This may fuck with the biogeochemical cycle, i.e. increase in transfer rate of CO2 from atmosphere to ocean and visa versa. Or not. Rate of transfer of CO2 in vapor (atmosphere) and liquid (ocean) is dependent on temperature and surface area at the vapor/liquid interface (and that Henry’s law bullshit thing). Aerosols provide a giant amount of surface area and minimal resistance to transfer from water to vapor, i.e. CO2/water diffusivity doesn’t matter much since the liquid pathway dissolved CO2 has to travel is shortened.

Whether of not this is a net loss/gain of CO2 in the atmosphere doesn’t really matter, since we’re loading up the carbon cycle by burning the bejesus out of fossil fuels and fucking up carbon sinks on land and ocean. That is we’ll die from heat or starvation from killing off animal life in the ocean through increase acidification.

Cool paper I found on this subject:

Aerosol Indirect Effect on Biogeochemical Cycles and Climate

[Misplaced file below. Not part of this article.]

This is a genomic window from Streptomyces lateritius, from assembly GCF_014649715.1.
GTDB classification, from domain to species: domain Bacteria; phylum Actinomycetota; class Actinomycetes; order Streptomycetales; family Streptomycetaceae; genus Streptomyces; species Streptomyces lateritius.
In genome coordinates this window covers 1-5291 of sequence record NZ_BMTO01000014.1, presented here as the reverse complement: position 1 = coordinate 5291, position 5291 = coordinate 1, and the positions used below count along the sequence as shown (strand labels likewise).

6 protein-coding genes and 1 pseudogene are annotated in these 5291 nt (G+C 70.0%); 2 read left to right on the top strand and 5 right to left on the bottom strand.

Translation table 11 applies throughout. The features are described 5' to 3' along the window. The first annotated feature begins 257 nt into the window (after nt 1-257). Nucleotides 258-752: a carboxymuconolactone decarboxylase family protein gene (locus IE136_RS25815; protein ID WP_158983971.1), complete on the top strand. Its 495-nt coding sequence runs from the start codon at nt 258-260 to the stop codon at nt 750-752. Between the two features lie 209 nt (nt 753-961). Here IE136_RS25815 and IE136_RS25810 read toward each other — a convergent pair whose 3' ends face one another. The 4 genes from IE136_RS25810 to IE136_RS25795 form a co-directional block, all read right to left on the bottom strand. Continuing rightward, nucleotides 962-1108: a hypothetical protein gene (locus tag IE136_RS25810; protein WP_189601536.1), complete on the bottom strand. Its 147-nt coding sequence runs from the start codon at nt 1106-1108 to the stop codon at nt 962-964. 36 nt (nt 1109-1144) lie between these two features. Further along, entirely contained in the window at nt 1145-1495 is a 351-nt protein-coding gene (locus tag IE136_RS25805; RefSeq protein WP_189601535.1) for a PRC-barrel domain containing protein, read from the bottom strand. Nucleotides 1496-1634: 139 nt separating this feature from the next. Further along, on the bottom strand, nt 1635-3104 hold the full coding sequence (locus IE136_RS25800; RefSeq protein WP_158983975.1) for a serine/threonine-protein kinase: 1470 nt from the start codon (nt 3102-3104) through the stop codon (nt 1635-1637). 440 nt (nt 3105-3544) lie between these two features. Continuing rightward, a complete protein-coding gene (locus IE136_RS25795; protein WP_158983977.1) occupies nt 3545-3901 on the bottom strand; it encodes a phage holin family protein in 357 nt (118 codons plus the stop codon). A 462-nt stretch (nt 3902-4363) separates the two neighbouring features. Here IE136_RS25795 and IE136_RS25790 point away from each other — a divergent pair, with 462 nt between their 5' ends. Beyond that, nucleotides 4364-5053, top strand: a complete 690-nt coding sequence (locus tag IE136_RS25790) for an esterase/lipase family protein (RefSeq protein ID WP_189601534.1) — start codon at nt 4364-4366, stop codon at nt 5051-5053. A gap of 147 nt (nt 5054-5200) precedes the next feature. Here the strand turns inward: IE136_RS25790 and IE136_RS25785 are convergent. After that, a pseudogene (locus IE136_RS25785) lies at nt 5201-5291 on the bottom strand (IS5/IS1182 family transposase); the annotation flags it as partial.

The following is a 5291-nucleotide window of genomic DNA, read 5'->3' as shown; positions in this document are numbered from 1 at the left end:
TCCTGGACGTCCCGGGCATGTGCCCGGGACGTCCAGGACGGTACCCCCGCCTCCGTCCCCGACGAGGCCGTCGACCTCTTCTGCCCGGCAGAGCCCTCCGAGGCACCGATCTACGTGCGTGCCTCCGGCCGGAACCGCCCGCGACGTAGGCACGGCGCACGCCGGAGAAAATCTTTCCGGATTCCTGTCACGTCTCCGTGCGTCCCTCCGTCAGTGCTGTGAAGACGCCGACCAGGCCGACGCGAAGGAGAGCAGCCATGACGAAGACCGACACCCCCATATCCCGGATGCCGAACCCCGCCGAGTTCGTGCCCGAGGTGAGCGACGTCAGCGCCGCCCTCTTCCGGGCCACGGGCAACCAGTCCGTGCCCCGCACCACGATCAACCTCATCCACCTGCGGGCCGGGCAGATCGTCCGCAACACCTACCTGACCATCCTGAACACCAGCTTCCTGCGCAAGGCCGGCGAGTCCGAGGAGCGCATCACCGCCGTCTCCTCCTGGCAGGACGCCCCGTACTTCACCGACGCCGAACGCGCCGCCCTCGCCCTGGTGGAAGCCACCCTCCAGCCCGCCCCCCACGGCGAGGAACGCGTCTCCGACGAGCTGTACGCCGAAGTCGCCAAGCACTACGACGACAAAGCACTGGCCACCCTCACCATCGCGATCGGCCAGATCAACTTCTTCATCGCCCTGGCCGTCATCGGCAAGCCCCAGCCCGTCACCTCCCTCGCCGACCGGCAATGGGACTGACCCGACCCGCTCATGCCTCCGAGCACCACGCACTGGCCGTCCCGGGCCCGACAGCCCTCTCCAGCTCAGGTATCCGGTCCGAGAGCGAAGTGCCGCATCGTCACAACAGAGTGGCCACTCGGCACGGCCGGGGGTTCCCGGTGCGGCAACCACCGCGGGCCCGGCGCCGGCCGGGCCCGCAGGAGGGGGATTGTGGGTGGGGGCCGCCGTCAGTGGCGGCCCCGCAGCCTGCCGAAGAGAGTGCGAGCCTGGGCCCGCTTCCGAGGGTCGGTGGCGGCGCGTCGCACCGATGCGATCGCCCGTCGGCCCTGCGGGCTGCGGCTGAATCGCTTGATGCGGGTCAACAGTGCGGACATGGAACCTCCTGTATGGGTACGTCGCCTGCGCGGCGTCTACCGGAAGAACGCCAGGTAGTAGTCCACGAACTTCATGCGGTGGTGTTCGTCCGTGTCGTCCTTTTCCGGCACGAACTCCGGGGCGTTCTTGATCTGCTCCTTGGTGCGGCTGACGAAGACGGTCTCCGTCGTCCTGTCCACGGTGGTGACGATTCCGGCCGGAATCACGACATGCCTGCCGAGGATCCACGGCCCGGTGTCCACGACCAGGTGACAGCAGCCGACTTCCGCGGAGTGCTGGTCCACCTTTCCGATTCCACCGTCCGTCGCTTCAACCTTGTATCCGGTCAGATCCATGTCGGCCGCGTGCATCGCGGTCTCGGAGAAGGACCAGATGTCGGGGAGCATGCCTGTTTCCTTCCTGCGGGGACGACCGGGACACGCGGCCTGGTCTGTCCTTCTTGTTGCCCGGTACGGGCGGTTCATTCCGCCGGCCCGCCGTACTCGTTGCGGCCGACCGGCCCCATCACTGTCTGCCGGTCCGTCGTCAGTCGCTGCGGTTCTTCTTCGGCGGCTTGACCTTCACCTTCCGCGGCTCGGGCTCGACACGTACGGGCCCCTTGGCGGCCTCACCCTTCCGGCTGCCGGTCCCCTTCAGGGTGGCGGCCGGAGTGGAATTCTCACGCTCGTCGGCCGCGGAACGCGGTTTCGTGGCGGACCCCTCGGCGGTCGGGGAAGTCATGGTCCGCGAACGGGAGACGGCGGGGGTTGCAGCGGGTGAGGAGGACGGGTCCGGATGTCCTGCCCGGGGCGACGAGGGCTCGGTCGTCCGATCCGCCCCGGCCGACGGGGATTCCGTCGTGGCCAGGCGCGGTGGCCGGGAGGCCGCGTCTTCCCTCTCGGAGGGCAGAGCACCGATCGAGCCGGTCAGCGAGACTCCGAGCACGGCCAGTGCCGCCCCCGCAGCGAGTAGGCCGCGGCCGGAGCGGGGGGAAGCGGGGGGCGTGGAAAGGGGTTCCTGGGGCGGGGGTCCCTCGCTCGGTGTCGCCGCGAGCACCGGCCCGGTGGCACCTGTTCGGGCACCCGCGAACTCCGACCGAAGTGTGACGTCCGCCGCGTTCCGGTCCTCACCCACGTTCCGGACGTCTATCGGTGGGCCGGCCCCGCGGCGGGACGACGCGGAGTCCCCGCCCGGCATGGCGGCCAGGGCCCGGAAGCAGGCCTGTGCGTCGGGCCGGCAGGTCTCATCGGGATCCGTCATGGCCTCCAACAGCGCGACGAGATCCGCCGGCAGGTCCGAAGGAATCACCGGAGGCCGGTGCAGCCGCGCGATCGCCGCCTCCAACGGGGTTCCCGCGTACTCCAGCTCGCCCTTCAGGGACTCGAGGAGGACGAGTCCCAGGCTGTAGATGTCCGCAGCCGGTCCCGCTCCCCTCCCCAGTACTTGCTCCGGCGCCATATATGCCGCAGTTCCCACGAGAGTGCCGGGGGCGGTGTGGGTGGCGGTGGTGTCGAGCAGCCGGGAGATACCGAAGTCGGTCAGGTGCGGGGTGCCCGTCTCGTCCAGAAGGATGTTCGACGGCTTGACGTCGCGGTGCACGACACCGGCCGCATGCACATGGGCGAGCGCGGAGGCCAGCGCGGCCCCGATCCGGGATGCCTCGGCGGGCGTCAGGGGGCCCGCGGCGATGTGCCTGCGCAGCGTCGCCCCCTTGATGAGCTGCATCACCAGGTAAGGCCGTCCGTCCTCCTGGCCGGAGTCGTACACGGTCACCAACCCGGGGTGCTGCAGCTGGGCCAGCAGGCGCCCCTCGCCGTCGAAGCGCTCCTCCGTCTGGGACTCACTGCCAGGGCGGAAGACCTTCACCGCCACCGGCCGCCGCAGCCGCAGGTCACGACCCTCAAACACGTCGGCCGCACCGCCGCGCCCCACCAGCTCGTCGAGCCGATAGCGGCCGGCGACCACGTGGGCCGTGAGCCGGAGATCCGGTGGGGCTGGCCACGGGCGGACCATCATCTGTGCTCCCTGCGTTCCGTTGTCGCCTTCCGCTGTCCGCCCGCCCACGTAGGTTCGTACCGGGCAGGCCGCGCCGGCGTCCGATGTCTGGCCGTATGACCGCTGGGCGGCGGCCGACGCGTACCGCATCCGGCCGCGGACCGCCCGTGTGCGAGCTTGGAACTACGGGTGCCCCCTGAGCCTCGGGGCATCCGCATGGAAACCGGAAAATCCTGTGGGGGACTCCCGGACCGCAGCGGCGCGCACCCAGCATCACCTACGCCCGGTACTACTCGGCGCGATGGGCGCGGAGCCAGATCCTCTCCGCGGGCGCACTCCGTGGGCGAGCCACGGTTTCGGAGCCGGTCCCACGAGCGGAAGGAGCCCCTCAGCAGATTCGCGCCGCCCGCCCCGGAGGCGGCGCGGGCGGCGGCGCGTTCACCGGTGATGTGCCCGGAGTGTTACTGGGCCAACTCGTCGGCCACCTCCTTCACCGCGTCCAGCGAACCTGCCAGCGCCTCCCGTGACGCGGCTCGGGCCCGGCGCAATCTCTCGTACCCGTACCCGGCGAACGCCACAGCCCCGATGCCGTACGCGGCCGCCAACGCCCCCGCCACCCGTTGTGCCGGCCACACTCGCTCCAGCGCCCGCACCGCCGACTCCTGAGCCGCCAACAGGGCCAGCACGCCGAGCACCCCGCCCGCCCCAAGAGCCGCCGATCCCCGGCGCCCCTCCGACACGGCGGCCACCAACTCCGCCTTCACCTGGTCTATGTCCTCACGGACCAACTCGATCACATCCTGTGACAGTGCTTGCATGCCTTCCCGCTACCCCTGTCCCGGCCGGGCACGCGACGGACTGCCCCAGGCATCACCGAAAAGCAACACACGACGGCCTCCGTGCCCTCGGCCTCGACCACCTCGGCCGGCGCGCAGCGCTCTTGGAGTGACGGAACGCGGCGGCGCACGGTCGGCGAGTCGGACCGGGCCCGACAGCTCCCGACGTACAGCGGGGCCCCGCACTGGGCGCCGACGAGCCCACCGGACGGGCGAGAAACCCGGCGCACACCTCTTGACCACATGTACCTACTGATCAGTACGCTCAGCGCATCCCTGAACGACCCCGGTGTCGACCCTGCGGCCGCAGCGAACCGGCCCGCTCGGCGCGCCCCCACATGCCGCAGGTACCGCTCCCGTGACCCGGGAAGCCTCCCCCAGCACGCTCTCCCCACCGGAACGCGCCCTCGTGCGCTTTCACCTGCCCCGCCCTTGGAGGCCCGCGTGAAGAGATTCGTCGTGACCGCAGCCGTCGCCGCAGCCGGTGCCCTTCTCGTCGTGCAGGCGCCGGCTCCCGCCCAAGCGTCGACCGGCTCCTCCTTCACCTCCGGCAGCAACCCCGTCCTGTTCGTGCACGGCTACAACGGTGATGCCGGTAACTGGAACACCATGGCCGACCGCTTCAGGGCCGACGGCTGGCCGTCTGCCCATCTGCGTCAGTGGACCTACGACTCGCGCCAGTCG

and the key points in the abstract:

The net effect of anthropogenic aerosols on climate is usually considered the sum of the direct radiative effect of anthropogenic aerosols, plus the indirect effect of these aerosols through aerosol-cloud interactions. However, an additional impact of aerosols on a longer time scale is their indirect effect on climate through biogeochemical feedbacks, largely due to changes in the atmospheric concentration of CO2. Aerosols can affect land and ocean biogeochemical cycles by physical forcing or by adding nutrients and pollutants to ecosystems. The net biogeochemical effect of aerosols is estimated to be equivalent to a radiative forcing of –0.5 ± 0.4 watts per square meter, which suggests that reaching lower carbon targets will be even costlier than previously estimated.

Chemical and petroleum refining engineers study aerosols and foams for overcoming rate controlled mass transfer as a means to improve crude oil to gasoline, etc. yields. Which in turn fucks up the carbon cycle.